Football: Exiles back on course for main street: Steve Howell on the community charge reactivating Newport as well as Aldershot

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The Independent Online
THE Spytty Stadium, Newport, could hardly be newer, yet it was history which brought the television cameras and newspaper scribes to an FA Trophy match here yesterday.

The top cup competition in non-League football had, by a quirk, drawn together Newport AFC and Aldershot Town, two clubs which continue the century-old traditions of their now extinct professional forerunners. The hosts hailed it as 'the Phoenix encounter'. David Hando, a schoolteacher and the chairman of Newport, said: 'We are clubs which rose from the ashes because two groups of supporters were determined to restore League football to their towns.'

On yesterday's evidence, Aldershot's ambitions seem more soundly based. Despite conceding an early goal, when Linden Jones scored from a penalty, they won 3-1 with two coming from Dave Osgood, the cousin of the former Chelsea forward, Peter, and the other from John Humphrey, a former Millwall player.

The Shots had brought 500 fans down the M4 to boost the attendance to 2,138, and their secretary, Peter Bridgeman, was relieved they had a success to enjoy after last week's FA Cup defeat to Buckingham.

For Newport, it was the first reverse of the season and their frustration surfaced towards the end when Brendan Dowd elbowed Steve Stairs and was sent off for a second bookable offence. That incident is, however, unlikely to destroy the empathy between two clubs whose close relationship goes back to March 1992, when Aldershot FC went bankrupt and their supporters turned to Newport for advice.

Newport County had gone out of business only three years earlier, and their successors had already taken one step towards League status by winning promotion from the Hellenic League to the Beazer Homes League in 1990. 'When they contacted us, we gave them what help we could, but it was a bit like the blind leading the blind,' Hando said. 'We've got a board of 14 who are all workers. There's no great money among us - it's all down to voluntary effort and enthusiasm.'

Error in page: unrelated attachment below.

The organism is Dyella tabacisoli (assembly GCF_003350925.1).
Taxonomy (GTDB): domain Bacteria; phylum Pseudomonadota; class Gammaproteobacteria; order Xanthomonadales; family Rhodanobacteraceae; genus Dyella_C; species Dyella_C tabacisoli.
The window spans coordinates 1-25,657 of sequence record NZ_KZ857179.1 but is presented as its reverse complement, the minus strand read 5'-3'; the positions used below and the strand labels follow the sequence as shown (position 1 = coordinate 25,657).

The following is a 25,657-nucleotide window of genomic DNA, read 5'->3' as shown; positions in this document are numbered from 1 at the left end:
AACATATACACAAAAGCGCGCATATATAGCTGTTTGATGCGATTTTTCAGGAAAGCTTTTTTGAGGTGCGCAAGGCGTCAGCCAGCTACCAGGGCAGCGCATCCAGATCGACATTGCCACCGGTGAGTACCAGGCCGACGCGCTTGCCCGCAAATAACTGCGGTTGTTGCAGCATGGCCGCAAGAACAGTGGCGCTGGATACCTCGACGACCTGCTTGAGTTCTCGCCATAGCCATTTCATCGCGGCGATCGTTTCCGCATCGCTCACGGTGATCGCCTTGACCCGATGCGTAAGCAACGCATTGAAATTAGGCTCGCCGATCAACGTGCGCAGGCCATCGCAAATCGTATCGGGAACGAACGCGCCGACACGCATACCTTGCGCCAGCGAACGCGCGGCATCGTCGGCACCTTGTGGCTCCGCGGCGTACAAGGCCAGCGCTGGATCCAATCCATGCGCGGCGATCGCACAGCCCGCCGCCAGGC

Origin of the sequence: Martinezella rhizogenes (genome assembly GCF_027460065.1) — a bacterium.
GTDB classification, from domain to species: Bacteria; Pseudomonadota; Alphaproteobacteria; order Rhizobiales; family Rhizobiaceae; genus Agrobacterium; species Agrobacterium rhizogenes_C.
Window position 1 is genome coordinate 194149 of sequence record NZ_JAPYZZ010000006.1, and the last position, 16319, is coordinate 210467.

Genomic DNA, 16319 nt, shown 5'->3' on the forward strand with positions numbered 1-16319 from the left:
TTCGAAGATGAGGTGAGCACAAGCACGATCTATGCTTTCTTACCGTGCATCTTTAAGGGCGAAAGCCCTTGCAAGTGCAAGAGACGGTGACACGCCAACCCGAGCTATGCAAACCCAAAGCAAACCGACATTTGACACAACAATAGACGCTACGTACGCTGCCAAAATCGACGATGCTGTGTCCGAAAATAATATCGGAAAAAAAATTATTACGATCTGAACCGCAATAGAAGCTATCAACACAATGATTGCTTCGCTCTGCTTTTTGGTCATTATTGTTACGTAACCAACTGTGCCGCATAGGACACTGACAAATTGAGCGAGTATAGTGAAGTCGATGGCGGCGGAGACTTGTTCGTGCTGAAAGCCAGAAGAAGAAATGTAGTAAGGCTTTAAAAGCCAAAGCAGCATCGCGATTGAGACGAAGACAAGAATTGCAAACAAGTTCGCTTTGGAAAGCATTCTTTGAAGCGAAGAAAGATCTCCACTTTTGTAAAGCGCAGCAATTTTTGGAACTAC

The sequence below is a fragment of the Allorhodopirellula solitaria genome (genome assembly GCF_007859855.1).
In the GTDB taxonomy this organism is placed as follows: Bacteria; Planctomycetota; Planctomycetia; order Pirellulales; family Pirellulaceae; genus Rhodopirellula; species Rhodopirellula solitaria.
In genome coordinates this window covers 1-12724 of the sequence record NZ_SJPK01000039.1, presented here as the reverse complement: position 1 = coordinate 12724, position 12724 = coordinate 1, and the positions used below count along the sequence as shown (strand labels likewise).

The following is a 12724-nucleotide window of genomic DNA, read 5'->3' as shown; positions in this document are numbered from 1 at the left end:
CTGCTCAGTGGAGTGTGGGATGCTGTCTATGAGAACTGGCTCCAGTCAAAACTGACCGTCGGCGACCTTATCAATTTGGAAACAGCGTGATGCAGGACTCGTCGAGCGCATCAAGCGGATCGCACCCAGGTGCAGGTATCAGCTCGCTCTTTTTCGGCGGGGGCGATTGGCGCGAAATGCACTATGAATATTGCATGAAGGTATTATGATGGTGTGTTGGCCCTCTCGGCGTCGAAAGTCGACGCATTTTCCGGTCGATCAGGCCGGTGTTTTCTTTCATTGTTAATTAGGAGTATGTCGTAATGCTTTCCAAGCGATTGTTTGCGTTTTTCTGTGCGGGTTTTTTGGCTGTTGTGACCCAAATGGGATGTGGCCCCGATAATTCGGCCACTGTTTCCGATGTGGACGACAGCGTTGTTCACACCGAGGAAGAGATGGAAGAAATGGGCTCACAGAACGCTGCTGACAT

The key to Newport's success was the Lifeline Society, through which thousands of supporters subscribe to the club every week. In 1991, however, the Football Association of Wales set up their own league and decreed that all Welsh clubs - except Cardiff, Swansea, Wrexham and Merthyr Tydfil - should join it. Newport refused, were banned from playing in Wales and had to find a home over the border - first at Moreton-in-Marsh, then at Gloucester.

Their 838-day exile finally came to an end on 26 July, when a judge granted them and the two other clubs involved, Colwyn Bay and Caernarfon, a temporary injunction preventing the FAW from banishing them to England. AFC returned to Newport and a pounds 2.8m stadium, built last year by the borough council to replace nearby Somerton Park, Newport County's former home, which has been demolished.

The efforts of Aldershot supporters to recreate their club were, by contrast, helped by the game's administrators. The Hampshire FA gave them senior club status within weeks of the demise of their predecessors, and their application to join the Diadora League was accepted soon after. 'We didn't even have any players, but they could see that we would be an asset to the League,' Bridgeman said.

'Half our income comes from gates and the rest is from advertising and sponsorship. Our crowds have averaged over 2,000 and we've shown a profit every year. We're now building up money to buy players.'

Aldershot have climbed two rungs in the Diadora League in two seasons and are now at the same level as Newport. Both are favourites for promotion to their respective Premier divisions, which would leave them just one step away from the Vauxhall Conference. The chances of them going beyond that in the foreseeable future must be slim, but who would bet against their commitment?

(Photograph omitted)